John Bain, the Laird of Skene

Sometimes when researching you come across the quirkiest of things.

Just yesterday I came across an old book printed for the author John Bain in 1863.

The title of the book being the Laird of Skene by John Bain of Haddington.

I have no idea who this John Bain is of yet, except that he was from Haddington and had links with the Aberdeenshire area to be writing about the Aberdeenshire based Laird of Skene.

The book incites the Laird of Skene is a poem altough its pages upon pages long, so really a short story written in verse. It is a great poem/story and certainly worth a read even if it has thrown me off track a little wondering who the mysterious Laird of Skene was.

Some lines from the Laird of Skene 

Which Winter's hand had scattered there, 
Was that broad lake, the "Loch of Skene"
A Swallow's Fight from Aberdeen
Twas like a sheet of crystal bright 
Or polished plate of silver white
So purely bright, - so spotless fair 
The moon seemed dazzled looking there

Another verse from the Laird of Skene

His match we will never meet I ween - 
The Ancient "Wizard Laird of Skene" 
Our hero's like was rare to see 
Sae stout, and stately built was he 
Black beard and whiskers, raven hair 
His eyes a dark and piercing pair 
His nose arched like a vessels prow 
Surmounted by a lofty brow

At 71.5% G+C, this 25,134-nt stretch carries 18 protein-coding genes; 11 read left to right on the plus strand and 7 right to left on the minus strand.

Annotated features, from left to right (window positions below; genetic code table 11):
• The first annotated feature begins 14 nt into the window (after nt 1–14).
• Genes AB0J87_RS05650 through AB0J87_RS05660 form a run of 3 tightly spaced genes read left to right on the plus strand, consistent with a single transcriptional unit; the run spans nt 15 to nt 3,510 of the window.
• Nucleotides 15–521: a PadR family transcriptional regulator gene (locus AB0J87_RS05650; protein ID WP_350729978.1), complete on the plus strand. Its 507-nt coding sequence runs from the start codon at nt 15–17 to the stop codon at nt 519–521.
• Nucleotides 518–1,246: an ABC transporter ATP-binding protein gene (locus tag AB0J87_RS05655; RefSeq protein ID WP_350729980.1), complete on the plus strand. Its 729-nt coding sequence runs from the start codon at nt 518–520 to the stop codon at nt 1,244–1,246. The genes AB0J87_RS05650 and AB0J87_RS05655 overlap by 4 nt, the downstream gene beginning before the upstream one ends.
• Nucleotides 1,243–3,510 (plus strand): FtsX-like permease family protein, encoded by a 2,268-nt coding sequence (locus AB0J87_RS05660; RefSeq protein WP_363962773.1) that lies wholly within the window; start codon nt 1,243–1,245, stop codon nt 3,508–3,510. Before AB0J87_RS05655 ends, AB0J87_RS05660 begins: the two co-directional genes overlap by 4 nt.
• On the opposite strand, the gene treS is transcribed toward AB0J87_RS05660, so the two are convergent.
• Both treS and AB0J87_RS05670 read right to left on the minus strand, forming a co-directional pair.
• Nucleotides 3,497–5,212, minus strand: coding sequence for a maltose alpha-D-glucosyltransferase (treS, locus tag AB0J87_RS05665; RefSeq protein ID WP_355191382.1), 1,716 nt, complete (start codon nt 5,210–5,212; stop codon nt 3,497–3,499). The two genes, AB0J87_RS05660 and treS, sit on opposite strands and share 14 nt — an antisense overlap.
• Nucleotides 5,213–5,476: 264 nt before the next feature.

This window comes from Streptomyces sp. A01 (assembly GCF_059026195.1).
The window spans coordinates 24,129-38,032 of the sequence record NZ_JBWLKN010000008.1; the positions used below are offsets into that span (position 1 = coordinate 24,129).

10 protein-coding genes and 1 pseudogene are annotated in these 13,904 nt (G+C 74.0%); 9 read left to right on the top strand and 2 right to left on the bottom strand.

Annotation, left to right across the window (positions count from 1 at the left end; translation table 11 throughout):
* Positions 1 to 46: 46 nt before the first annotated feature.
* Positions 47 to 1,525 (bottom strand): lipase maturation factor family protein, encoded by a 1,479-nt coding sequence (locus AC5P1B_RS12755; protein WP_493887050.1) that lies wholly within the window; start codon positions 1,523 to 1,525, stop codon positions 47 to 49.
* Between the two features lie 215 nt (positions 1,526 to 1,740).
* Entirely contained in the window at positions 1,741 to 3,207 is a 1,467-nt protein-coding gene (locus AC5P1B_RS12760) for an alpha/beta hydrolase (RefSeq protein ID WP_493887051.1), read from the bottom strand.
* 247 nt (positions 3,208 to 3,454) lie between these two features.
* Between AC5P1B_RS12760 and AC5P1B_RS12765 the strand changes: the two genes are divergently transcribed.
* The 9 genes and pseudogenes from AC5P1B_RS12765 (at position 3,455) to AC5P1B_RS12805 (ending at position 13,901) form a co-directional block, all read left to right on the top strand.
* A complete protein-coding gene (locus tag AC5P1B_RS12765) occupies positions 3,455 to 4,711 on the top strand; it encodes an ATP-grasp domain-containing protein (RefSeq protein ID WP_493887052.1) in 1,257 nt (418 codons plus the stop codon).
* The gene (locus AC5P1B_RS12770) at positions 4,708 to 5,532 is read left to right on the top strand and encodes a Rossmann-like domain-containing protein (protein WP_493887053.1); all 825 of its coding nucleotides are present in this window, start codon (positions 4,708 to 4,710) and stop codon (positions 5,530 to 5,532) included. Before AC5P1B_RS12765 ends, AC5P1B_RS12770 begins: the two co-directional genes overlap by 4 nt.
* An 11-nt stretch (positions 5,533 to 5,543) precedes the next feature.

Small ivory teeth, with well shaped mouth 
And cheeks bronzed by the ardent south 
Brave too and fearless, frank and free 
And fond of social company

Verses from the Laird of Skene by John Bain, Haddington, 1863

Here is a little tale about the Laird of Skene Folklore on which the poem is based.

Back in the late 16th & early 17th century, the local Laird Alexander Skene was also known as the ‘Wizard of Skene’.  He had travelled to a University in Italy to practice a dark and dangerous form of magic that involved summoning the spirit of the deceased to gain insight and knowledge of the future. When he returned to Skene, locals were fearful of the Laird it was said that he had no shadow and was always followed by ravens and magpies – the birds of ill omen.  Local people were superstitious and believed that he could reest them – gluing their feet flat to the floor or make them do evil things that they did not want to do.   Legend states that during his time in Italy, the Laird had summoned Auld Nick (the Devil) to form an evil partnership, with the Laird becoming Auld Nick’s new apprentice.

A copy of the book is available to read free of cost on Google Play, so please do have a read yourself and you’ll be provided a wonderful insight into Scottish Folkore.

The Laird of Skene & Other Poems by John Bain of Haddington, 1863. 




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